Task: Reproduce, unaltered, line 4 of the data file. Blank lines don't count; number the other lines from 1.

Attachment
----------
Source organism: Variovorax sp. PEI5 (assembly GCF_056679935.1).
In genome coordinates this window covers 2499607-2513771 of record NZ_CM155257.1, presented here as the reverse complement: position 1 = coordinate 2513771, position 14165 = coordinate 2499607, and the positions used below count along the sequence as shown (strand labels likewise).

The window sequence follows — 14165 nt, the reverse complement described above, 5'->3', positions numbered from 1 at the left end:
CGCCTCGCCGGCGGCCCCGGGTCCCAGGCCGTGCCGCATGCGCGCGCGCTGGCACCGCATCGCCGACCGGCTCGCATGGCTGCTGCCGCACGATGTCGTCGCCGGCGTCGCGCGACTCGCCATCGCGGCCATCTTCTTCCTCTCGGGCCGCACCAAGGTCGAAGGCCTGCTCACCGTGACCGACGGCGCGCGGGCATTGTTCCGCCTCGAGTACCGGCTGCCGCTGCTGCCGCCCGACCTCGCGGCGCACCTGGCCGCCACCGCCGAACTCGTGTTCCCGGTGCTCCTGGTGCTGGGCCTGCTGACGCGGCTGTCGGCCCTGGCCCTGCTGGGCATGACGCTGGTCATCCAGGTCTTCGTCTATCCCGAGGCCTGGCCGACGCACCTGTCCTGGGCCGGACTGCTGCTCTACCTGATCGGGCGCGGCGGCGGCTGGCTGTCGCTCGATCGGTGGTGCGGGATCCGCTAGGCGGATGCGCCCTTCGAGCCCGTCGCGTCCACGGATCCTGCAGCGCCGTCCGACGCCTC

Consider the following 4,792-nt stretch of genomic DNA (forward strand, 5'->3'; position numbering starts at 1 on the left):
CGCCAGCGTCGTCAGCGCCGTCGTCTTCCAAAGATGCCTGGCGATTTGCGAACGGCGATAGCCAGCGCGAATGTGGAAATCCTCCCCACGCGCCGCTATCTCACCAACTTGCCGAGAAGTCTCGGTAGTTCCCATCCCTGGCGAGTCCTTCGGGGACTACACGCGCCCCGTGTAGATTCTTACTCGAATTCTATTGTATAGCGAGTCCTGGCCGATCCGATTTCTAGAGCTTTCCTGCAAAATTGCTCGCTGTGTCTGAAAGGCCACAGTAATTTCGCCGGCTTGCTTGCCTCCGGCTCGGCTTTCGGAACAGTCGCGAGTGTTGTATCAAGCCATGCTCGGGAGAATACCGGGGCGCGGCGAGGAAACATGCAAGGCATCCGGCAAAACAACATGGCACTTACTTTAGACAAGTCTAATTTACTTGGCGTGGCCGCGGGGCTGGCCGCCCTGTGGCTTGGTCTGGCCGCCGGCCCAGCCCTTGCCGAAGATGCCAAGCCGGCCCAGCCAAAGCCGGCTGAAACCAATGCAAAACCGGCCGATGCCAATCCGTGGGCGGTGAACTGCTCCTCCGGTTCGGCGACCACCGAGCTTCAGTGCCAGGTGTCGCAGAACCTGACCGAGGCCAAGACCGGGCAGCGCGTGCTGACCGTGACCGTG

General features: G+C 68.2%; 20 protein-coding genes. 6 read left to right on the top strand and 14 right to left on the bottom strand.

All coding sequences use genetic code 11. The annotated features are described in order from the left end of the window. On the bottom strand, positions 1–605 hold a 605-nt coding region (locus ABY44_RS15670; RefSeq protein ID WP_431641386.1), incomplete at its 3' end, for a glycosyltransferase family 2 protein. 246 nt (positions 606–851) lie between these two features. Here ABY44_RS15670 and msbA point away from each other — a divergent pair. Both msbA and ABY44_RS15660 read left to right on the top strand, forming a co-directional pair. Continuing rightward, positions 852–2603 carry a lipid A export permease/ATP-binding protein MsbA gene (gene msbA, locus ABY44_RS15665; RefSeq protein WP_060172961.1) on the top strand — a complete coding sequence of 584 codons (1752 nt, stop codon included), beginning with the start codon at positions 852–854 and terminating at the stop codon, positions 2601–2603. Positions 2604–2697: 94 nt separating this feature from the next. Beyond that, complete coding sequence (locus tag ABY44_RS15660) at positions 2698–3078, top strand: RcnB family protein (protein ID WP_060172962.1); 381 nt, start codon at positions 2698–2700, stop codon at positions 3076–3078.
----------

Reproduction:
CGCCTCGCCGGCGGCCCCGGGTCCCAGGCCGTGCCGCATGCGCGCGCGCTGGCACCGCATCGCCGACCGGCTCGCATGGCTGCTGCCGCACGATGTCGTCGCCGGCGTCGCGCGACTCGCCATCGCGGCCATCTTCTTCCTCTCGGGCCGCACCAAGGTCGAAGGCCTGCTCACCGTGACCGACGGCGCGCGGGCATTGTTCCGCCTCGAGTACCGGCTGCCGCTGCTGCCGCCCGACCTCGCGGCGCACCTGGCCGCCACCGCCGAACTCGTGTTCCCGGTGCTCCTGGTGCTGGGCCTGCTGACGCGGCTGTCGGCCCTGGCCCTGCTGGGCATGACGCTGGTCATCCAGGTCTTCGTCTATCCCGAGGCCTGGCCGACGCACCTGTCCTGGGCCGGACTGCTGCTCTACCTGATCGGGCGCGGCGGCGGCTGGCTGTCGCTCGATCGGTGGTGCGGGATCCGCTAGGCGGATGCGCCCTTCGAGCCCGTCGCGTCCACGGATCCTGCAGCGCCGTCCGACGCCTC